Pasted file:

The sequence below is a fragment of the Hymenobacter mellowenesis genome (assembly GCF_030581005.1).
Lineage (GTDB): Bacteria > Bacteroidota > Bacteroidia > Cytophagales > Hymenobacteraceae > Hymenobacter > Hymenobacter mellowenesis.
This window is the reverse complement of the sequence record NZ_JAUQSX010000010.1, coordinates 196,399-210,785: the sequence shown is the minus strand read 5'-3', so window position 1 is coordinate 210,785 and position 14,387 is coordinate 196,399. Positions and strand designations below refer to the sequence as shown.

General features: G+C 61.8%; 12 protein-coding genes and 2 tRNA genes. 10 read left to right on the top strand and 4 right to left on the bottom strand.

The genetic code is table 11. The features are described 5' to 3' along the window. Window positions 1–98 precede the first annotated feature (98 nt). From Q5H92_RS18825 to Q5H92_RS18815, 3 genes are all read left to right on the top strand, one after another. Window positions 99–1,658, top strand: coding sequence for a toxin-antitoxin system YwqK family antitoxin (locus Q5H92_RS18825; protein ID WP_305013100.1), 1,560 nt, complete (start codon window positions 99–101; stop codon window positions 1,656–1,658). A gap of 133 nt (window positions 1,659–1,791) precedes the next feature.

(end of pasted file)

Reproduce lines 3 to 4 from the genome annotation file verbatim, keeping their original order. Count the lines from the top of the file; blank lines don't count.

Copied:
This window is the reverse complement of the sequence record NZ_JAUQSX010000010.1, coordinates 196,399-210,785: the sequence shown is the minus strand read 5'-3', so window position 1 is coordinate 210,785 and position 14,387 is coordinate 196,399. Positions and strand designations below refer to the sequence as shown.

General features: G+C 61.8%; 12 protein-coding genes and 2 tRNA genes. 10 read left to right on the top strand and 4 right to left on the bottom strand.